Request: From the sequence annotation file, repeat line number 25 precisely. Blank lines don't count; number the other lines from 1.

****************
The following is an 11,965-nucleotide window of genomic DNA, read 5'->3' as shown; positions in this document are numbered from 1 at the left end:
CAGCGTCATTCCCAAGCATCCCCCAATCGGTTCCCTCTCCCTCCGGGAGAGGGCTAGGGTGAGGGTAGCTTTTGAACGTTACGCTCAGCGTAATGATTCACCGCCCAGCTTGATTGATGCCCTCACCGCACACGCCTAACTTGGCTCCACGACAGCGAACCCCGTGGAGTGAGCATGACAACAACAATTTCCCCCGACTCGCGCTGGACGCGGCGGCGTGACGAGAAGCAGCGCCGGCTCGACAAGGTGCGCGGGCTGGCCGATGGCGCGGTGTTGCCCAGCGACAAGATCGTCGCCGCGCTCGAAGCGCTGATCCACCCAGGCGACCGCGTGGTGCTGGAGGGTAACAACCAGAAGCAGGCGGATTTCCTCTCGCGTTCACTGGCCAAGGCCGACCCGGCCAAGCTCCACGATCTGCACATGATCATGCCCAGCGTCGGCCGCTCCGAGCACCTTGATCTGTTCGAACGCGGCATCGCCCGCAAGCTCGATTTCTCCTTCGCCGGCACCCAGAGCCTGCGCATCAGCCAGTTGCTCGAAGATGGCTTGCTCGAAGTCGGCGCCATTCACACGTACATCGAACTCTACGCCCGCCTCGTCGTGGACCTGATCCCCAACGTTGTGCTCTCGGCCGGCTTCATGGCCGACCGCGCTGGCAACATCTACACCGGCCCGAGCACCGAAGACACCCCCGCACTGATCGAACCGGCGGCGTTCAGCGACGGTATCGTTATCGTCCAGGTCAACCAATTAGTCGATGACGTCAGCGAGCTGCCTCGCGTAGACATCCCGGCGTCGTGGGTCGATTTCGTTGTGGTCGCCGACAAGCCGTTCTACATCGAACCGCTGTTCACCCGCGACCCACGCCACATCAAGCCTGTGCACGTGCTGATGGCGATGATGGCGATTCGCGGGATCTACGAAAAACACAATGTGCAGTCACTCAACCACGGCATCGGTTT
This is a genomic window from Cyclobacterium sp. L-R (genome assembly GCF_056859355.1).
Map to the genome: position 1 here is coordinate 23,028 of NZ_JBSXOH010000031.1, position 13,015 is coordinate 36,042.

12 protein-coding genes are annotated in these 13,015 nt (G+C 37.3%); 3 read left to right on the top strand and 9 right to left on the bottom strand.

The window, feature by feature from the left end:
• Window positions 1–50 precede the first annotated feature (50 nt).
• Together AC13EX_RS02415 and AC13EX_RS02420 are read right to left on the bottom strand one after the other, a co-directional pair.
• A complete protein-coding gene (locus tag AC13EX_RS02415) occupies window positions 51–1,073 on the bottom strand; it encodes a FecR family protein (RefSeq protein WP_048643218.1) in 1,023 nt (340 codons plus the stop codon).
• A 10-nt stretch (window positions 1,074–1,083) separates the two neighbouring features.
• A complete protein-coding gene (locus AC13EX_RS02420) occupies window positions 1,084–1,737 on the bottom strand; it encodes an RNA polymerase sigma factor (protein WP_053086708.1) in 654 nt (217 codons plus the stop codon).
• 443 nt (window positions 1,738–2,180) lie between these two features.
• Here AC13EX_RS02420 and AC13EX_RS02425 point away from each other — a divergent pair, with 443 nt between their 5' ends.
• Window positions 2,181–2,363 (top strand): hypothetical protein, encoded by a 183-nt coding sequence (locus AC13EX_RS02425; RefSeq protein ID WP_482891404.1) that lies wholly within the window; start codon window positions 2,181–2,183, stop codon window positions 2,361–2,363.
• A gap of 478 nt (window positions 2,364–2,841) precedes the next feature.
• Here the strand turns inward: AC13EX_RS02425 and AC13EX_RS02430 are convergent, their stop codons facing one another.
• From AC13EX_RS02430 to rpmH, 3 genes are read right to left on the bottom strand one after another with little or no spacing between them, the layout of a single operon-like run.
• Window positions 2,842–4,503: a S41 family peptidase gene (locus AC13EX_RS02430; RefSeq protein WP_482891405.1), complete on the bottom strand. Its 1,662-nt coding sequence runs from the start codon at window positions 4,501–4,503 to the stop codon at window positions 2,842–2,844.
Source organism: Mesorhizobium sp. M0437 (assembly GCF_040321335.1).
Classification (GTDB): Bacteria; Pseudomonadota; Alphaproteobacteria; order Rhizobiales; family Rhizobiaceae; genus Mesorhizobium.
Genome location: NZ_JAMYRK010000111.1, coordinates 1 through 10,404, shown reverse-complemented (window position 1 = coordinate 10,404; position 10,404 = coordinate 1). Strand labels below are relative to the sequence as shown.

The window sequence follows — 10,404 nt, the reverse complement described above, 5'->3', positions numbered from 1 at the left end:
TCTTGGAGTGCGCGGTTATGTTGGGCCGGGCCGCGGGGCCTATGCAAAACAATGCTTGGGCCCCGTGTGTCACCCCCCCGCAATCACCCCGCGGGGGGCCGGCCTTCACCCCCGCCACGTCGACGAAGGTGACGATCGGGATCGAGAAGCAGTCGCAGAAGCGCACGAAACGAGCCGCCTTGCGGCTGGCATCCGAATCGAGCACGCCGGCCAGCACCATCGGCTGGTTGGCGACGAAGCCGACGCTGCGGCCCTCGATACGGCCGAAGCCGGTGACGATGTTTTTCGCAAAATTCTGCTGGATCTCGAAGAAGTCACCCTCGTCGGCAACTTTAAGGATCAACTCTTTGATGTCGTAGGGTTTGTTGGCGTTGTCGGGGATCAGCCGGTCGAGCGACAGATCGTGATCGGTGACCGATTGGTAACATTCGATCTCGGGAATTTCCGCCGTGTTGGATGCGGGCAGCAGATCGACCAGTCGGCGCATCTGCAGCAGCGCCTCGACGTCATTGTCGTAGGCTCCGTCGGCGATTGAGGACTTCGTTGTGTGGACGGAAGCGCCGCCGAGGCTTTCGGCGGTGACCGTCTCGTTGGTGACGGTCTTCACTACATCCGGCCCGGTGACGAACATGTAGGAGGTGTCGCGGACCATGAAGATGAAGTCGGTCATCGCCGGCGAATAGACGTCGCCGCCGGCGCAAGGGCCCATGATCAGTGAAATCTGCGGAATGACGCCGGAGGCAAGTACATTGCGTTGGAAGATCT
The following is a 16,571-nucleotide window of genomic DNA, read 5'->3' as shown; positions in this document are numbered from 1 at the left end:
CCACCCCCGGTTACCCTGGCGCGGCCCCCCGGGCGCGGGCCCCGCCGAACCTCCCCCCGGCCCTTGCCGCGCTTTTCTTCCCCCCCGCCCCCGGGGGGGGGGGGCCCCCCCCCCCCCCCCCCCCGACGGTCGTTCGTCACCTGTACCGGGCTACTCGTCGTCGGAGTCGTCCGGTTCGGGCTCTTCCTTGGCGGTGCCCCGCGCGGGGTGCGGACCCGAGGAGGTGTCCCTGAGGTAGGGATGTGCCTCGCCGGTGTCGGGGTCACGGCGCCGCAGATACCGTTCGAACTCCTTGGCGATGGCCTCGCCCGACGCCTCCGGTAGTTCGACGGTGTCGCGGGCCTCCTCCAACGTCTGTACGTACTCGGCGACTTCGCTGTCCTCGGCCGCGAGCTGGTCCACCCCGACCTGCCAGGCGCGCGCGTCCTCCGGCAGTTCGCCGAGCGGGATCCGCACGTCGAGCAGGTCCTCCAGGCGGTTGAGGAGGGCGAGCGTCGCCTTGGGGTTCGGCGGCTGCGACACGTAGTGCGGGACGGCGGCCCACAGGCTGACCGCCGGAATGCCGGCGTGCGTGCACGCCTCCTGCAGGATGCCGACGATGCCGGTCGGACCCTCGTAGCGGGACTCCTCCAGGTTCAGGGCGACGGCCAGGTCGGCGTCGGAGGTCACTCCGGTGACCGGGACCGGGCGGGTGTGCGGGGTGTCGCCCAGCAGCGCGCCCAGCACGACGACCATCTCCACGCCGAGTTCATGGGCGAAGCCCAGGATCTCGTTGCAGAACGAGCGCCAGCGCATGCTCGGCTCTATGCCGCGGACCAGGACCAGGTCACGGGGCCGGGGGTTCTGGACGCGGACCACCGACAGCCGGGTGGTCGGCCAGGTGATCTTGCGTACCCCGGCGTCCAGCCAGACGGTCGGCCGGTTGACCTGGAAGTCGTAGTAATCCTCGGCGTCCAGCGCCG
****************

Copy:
CCACCCCCGGTTACCCTGGCGCGGCCCCCCGGGCGCGGGCCCCGCCGAACCTCCCCCCGGCCCTTGCCGCGCTTTTCTTCCCCCCCGCCCCCGGGGGGGGGGGGCCCCCCCCCCCCCCCCCCCCGACGGTCGTTCGTCACCTGTACCGGGCTACTCGTCGTCGGAGTCGTCCGGTTCGGGCTCTTCCTTGGCGGTGCCCCGCGCGGGGTGCGGACCCGAGGAGGTGTCCCTGAGGTAGGGATGTGCCTCGCCGGTGTCGGGGTCACGGCGCCGCAGATACCGTTCGAACTCCTTGGCGATGGCCTCGCCCGACGCCTCCGGTAGTTCGACGGTGTCGCGGGCCTCCTCCAACGTCTGTACGTACTCGGCGACTTCGCTGTCCTCGGCCGCGAGCTGGTCCACCCCGACCTGCCAGGCGCGCGCGTCCTCCGGCAGTTCGCCGAGCGGGATCCGCACGTCGAGCAGGTCCTCCAGGCGGTTGAGGAGGGCGAGCGTCGCCTTGGGGTTCGGCGGCTGCGACACGTAGTGCGGGACGGCGGCCCACAGGCTGACCGCCGGAATGCCGGCGTGCGTGCACGCCTCCTGCAGGATGCCGACGATGCCGGTCGGACCCTCGTAGCGGGACTCCTCCAGGTTCAGGGCGACGGCCAGGTCGGCGTCGGAGGTCACTCCGGTGACCGGGACCGGGCGGGTGTGCGGGGTGTCGCCCAGCAGCGCGCCCAGCACGACGACCATCTCCACGCCGAGTTCATGGGCGAAGCCCAGGATCTCGTTGCAGAACGAGCGCCAGCGCATGCTCGGCTCTATGCCGCGGACCAGGACCAGGTCACGGGGCCGGGGGTTCTGGACGCGGACCACCGACAGCCGGGTGGTCGGCCAGGTGATCTTGCGTACCCCGGCGTCCAGCCAGACGGTCGGCCGGTTGACCTGGAAGTCGTAGTAATCCTCGGCGTCCAGCGCCG